When it comes to exploration, this feature density translates into an astonishing number of secrets, puzzles, and points of interest. Unfortunately, some of Grimoire's mid game areas got the short end of the stick there and feel like they could have used a bit more attention. But then again, the V2 release added a bunch of new areas and those are all among the best the game has to offer.

Having said that, at times Grimoire can go a bit overboard with its features. Take item descriptions for example. You can “look” at an item to learn what it is, you can “Identify” or “assay” it to find out what it does, and you can also “Improved Identify” it to get some additional information. But then you can also find oracles that reveal even more info. If you “Improved Identify” an item that's unidentified, you get the same result as when using an oracle. But if you do this to an item that's already assayed - you don't, and this is where things get a tad too fiddly for my taste.

Additionally, a few of the game's puzzles and riddles can be too obtuse for their own good, to the point where I had to look up how to progress a couple of times. Thankfully, by now Steam offers several detailed guides that can act as walkthroughs for when you get stuck.

Grimoire's combat can boast plenty of complexity too. Even though on the surface, most fights will consist of you telling your characters to attack and then holding the Enter key to skip turns, a lot of systems will be interacting under the hood while you're doing it. Your characters' stats, skills and damage types all play a part when determining how successful their attacks are. But then, even though you can't control it, those attacks can target different body parts with their own armor values. And on top of that, your characters can cast spells, use items, hide in shadows, and so on.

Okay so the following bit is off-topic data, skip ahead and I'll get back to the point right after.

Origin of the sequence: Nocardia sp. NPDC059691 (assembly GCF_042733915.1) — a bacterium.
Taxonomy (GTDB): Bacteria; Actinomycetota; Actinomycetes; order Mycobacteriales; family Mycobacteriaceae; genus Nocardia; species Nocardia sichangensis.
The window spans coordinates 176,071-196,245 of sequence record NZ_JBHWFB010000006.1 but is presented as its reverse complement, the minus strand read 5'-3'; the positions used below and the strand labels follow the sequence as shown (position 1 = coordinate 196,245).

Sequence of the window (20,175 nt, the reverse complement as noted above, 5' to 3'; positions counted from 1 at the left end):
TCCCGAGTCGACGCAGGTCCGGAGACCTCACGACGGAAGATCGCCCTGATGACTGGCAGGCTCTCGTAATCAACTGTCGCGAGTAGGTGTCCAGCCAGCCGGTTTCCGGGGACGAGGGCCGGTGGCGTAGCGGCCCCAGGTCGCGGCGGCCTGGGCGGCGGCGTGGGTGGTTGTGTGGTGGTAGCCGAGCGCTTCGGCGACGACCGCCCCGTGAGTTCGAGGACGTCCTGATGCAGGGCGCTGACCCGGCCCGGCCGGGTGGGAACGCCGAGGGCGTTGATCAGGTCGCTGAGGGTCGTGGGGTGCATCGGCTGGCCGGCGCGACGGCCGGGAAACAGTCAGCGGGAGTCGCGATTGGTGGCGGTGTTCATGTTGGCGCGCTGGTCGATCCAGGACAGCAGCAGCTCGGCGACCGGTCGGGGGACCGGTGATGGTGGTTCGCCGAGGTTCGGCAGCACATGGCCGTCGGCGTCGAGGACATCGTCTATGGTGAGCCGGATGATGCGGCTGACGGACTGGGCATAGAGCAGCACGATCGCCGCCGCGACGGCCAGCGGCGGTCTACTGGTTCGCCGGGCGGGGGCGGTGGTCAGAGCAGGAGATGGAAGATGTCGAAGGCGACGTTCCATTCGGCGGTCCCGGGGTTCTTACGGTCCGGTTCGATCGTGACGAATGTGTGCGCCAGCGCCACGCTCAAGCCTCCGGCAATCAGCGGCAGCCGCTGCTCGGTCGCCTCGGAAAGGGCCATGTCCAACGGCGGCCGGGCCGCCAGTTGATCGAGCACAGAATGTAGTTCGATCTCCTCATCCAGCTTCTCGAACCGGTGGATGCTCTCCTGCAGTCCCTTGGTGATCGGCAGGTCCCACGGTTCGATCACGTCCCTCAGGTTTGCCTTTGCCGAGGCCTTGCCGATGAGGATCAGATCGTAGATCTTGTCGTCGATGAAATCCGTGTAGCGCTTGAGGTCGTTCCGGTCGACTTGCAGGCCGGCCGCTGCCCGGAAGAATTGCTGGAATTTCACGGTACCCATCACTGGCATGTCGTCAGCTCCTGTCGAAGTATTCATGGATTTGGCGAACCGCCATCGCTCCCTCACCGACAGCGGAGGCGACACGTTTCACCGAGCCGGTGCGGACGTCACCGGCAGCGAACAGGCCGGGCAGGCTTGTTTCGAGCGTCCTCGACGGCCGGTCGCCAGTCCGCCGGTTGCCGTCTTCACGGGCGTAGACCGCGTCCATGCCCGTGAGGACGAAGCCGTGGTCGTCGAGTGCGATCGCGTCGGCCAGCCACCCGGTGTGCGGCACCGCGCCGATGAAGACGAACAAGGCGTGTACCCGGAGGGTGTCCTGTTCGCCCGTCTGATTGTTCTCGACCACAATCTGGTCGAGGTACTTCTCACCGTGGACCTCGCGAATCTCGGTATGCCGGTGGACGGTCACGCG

All this leads to a combat system that seems simplistic but actually isn't. However, initially you may not notice any of this because the game's UI is far from intuitive and feels extremely clunky. My biggest advice there is to try and click everything with both the left and right mouse buttons. Doing so will let you discover plenty of UI functions that are easy to miss. With them in your arsenal, in time, the game's controls will start feeling natural and easy to navigate.

Another thing to note about Grimoire's combat is that you can't see monsters, or NPCs for that matter, until you bump into them on the map. This counts for both static and random encounters. But at the very least, you can cast a spell that lets you know where the enemies are hiding.

This helps because, while generally the game offers a nice level of challenge that keeps you on your toes, some of its monsters can feel extremely cheap and annoying. Enemy placement was also something I didn't particularly enjoy. It almost felt random, where in some late game areas you would find enemies that didn't offer any resistance, and oftentimes the amount of experience you got for slaying monsters seemingly had no connection with how hard or easy the encounter was.

And in general, divining how some of Grimoire's systems worked, felt like an epic quest in itself. The game's detailed manual can definitely help you there, but having finished my playthrough before the manual was released, I have to say, there's something inherently satisfying in figuring out how a game works. Experimenting, failing, trying again, not being sure about anything – there's a certain long-forgotten charm there.